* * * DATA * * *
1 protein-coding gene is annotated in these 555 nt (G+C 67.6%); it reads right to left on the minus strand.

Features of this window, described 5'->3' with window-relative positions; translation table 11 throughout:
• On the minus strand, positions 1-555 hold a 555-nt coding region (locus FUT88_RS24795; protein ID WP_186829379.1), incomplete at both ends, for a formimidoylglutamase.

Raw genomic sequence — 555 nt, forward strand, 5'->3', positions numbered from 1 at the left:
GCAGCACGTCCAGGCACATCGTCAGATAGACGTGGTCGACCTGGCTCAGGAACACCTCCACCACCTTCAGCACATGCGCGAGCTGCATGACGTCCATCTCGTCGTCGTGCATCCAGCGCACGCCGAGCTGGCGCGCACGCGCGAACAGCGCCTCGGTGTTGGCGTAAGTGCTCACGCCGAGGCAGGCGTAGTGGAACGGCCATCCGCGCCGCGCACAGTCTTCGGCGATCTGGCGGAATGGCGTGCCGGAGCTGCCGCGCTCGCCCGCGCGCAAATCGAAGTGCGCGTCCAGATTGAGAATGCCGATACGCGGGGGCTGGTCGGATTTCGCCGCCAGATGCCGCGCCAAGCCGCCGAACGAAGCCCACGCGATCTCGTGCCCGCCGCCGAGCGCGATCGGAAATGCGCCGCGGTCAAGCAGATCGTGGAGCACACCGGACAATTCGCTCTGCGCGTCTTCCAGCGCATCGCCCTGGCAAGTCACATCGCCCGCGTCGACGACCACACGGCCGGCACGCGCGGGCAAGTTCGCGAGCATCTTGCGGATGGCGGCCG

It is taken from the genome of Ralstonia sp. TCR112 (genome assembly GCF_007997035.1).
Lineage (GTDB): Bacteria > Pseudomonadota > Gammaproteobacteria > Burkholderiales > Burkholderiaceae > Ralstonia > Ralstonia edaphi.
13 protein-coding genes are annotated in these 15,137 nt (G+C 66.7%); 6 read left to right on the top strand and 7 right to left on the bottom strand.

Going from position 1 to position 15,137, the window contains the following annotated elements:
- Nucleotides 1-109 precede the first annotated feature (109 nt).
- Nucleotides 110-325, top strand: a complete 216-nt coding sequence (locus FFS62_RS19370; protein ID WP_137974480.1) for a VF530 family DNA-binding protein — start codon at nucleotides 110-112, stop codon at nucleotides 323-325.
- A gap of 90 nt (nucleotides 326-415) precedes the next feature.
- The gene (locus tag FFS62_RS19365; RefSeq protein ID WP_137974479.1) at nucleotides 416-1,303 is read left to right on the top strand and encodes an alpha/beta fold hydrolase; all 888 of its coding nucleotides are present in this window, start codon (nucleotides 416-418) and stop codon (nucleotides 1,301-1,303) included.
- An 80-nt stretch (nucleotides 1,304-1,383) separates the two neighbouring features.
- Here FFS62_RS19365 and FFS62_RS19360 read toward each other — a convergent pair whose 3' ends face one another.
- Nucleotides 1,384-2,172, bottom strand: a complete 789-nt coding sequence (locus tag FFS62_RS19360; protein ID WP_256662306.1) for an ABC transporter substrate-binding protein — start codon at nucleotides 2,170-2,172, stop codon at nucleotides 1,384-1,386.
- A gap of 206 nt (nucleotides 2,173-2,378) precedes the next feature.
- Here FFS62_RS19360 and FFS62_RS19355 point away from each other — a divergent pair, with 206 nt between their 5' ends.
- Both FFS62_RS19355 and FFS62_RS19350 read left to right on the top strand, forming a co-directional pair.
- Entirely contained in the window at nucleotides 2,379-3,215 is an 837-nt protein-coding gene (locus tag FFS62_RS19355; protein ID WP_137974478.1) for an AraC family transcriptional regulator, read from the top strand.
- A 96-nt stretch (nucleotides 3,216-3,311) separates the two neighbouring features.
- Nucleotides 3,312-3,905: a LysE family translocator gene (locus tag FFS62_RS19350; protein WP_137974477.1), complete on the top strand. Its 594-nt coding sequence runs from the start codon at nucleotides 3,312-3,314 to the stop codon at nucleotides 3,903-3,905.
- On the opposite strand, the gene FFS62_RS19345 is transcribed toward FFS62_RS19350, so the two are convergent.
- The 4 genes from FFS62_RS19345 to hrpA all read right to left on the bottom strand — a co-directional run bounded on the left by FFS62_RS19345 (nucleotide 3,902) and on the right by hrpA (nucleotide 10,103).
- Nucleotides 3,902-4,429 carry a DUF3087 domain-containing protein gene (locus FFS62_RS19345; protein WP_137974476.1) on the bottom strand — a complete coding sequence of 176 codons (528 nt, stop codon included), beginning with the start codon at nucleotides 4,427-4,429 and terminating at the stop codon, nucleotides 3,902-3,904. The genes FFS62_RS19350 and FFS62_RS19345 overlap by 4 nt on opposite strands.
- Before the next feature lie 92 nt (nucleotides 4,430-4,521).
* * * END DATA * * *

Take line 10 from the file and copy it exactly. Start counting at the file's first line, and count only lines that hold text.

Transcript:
- Nucleotides 1-109 precede the first annotated feature (109 nt).